Fresh Take Blog

FoodPrints Garden Clubs: Outdoor Learning During the Pandemic

By Hannah Schiff  |  Jan. 6, 2021

FoodPrints Garden Clubs & Outdoor Programming for students, families, and schools promote SEL skills, health, and human connection and supports academic learning, in safe formats.

Currently, three of our partner schools are hosting FoodPrints garden programming (Tyler, Burroughs, and Ludlow-Taylor). We hope to expand the number of schools where we can provide garden sessions as schools begin to reopen and if targeted funding for outdoor learning from the city becomes available.

The FoodPrints outdoor learning model provides in-person opportunities for students and families to continue learning in their school gardens and engage in hands-on garden science lessons– and is a welcome way to bring students and families back to school during the pandemic. The implementation at each school is determined in collaboration with school administration, teachers, and parents. This collaborative and flexible model allows staff and families to participate if and when they feel comfortable.

We are accommodating both opt-in programming for families learning at home and sessions that support in-person classrooms:

  • Opt-in small groups in 30 to 60-minute sessions; Families sign up in advance. Some groups host families (parents and students together), some just students.
  • Sessions for CARE classrooms, self contained special education classes or general ed classrooms convening at school.

Our outdoor education model follows safety protocols to ensure health and well-being of all participants:

  • All students and teachers wear masks and practice social distancing.
  • At least 15 minutes between each session to allow the air to circulate and teachers to sanitize materials and tools.
  • Temperature checks are conducted by school staff members.

Value of FoodPrints Garden Clubs & Outdoor Programming for students, families, and schools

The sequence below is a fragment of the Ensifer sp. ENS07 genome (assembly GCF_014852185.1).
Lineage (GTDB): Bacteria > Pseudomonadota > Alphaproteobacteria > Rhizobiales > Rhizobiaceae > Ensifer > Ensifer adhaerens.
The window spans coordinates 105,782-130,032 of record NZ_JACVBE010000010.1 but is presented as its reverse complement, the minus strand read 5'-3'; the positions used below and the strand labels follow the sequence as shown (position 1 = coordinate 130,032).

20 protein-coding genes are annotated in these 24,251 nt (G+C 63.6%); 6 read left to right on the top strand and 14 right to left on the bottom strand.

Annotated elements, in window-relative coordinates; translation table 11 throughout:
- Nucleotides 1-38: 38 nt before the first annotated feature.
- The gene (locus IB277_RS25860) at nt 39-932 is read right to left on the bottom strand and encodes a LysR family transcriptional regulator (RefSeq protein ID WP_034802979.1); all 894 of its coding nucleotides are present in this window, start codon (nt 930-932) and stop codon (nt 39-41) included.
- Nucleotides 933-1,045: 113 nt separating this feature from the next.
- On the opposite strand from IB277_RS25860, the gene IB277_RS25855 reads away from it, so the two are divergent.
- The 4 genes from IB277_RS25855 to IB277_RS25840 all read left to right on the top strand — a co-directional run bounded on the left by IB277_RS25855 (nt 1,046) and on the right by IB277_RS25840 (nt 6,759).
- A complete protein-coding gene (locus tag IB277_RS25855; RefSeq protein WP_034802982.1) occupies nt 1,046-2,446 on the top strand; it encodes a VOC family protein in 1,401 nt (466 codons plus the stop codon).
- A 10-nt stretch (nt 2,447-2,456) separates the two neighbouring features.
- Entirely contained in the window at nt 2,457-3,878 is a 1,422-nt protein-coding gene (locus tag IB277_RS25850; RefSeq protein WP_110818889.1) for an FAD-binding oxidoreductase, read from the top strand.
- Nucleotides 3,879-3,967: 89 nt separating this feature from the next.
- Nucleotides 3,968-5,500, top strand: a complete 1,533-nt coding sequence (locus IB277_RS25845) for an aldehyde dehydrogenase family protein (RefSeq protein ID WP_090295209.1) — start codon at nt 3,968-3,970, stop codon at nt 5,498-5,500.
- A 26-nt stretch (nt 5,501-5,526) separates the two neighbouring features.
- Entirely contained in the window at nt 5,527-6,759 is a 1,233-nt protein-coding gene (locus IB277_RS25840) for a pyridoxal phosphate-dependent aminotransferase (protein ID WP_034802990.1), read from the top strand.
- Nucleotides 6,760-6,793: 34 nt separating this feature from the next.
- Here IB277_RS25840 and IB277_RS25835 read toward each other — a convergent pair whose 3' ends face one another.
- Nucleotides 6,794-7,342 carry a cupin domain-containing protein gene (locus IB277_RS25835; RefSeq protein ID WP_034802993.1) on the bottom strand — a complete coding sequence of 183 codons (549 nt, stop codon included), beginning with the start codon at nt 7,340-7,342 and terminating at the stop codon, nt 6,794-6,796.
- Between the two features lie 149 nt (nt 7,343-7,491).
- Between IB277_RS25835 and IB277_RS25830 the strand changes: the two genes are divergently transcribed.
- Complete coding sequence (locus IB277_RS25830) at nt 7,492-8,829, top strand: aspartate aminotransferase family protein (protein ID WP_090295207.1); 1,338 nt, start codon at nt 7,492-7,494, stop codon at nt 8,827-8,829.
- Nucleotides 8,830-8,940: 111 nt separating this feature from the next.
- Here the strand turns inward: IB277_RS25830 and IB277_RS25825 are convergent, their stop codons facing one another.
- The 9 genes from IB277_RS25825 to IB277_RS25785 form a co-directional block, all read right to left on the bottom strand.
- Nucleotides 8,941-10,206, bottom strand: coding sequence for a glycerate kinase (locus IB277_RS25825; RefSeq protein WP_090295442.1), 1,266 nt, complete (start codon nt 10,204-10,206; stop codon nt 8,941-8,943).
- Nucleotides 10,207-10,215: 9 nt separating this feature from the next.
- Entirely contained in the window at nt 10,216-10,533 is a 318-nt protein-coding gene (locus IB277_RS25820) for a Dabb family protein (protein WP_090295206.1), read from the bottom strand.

1. Promotes health, SEL skills, and human connection.

  • Opportunities to be outside and explore nature have been shown to improve mental health – and are welcome and needed while school is virtual for most students.
    We are supporting social-emotional learning and family connections at this time when social interactions and connections are so limited, and when creative, hands-on, screen-free experiences are desperately needed.
  • Students and families who participate in our garden clubs are so appreciative to be with fellow students and families, have their hands in the soil and talk to others. For most, garden club is their only in-person interaction with their school right now.

2. Provides a safe environment for social interaction and learning

  • Our outdoor, small-group garden education, where everyone wears masks, is one of the safest ways to be at school and learning with peers right now.
  • Our gardens allow space for social distancing while growing a variety of edible and pollinator plants, and exploring and learning.

3. Engages students in academic learning

  • We provide science instruction at a time when schools are otherwise focused exclusively on math and ELA instruction. Our standards-based curriculum aligned with Next Generation Science Standards as well as Common Core and OSSE Social Studies standards.

4. Valued by families

  • Hands-on, socially distanced, educational experiences in the garden is a safe and joyful way for students and families to begin reengaging with their schools.
  • Garden sessions can help increase families’ connections to schools during virtual learning, allowing parents to interact with school administrators, counselors or teachers while students safely attend classes in the school gardens.

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